Mobile phone e-wallets get closer to reality | Mobile World Congress
Source: CNET
Later this year you’ll be able to pay for clothes, taxi fare, and dinner with your mobile phone and leave your credit cards and cash at home.
Visa is planning a commercial rollout in the U.S. in the second half of this year of a service for allowing allow people to turn their existing smartphones into electronic wallets. It uses Near Field Communication (NFC) short-range wireless technology and includes real-time anti-fraud alerts and other features designed to protect consumers from fraud, Bill Gajda, global head of Visa Mobile, told CNET in an interview at Mobile World Congress 2011 here this week. Visa was demonstrating its PayWave mobile payment system at the show.
Despite the promise of convenience and ease of use, the e-wallet industry has gotten off to a sluggish start as mobile handset makers have dragged their feet on adopting NFC technology and retailers saw no need to install mobile payment readers if the phones weren’t yet equipped. In 2008, the GSMA, a trade association representing the Global System for Mobile Communications industry, called on manufacturers to embed NFC chips in phones by late 2009 and three years later they are trickling out.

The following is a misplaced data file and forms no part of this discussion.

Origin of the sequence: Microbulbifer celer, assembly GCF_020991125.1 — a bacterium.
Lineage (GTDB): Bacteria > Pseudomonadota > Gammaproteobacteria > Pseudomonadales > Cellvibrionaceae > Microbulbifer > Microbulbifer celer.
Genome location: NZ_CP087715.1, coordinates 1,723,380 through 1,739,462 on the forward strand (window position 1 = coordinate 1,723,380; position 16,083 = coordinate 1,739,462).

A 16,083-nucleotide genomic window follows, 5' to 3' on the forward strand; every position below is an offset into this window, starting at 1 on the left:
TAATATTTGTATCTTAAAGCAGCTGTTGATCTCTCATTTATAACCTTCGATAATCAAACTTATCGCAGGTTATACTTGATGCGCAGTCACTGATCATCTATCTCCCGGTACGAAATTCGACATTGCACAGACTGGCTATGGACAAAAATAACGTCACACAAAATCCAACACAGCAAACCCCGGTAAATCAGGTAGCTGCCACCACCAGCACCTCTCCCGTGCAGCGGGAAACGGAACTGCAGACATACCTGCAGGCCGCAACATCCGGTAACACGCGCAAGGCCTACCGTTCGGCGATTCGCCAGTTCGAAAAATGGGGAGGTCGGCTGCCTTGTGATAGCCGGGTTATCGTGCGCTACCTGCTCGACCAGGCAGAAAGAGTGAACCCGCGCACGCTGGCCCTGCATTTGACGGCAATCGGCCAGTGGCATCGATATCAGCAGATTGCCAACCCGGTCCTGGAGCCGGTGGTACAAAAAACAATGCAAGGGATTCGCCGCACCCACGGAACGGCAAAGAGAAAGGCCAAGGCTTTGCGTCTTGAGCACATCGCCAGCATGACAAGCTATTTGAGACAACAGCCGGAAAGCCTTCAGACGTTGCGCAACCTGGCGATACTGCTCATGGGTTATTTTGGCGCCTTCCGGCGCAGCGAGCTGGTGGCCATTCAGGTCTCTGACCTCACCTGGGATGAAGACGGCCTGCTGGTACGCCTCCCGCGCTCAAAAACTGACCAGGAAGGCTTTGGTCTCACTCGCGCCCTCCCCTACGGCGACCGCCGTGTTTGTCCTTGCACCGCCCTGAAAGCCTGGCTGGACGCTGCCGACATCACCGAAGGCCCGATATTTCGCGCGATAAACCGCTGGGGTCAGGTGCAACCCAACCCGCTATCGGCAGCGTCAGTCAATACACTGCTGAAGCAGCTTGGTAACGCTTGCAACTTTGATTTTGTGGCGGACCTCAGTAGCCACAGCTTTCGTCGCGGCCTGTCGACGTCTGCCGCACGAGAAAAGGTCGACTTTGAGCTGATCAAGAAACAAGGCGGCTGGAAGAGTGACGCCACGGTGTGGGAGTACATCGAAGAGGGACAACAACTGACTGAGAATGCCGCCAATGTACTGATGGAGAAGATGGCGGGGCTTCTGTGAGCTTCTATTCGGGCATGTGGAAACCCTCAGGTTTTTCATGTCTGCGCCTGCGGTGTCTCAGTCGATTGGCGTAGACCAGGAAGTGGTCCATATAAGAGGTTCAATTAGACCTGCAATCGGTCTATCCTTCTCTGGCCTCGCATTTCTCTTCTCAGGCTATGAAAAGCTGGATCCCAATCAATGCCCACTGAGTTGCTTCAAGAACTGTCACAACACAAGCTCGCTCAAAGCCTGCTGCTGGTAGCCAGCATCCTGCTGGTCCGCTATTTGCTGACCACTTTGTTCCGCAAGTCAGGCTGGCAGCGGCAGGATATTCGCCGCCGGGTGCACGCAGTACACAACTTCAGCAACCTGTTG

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Mobile phone e-wallets get closer to reality | Mobile World Congress

Source: CNET

Later this year you’ll be able to pay for clothes, taxi fare, and dinner with your mobile phone and leave your credit cards and cash at home.

Visa is planning a commercial rollout in the U.S. in the second half of this year of a service for allowing allow people to turn their existing smartphones into electronic wallets. It uses Near Field Communication (NFC) short-range wireless technology and includes real-time anti-fraud alerts and other features designed to protect consumers from fraud, Bill Gajda, global head of Visa Mobile, told CNET in an interview at Mobile World Congress 2011 here this week. Visa was demonstrating its PayWave mobile payment system at the show.

Despite the promise of convenience and ease of use, the e-wallet industry has gotten off to a sluggish start as mobile handset makers have dragged their feet on adopting NFC technology and retailers saw no need to install mobile payment readers if the phones weren’t yet equipped. In 2008, the GSMA, a trade association representing the Global System for Mobile Communications industry, called on manufacturers to embed NFC chips in phones by late 2009 and three years later they are trickling out.



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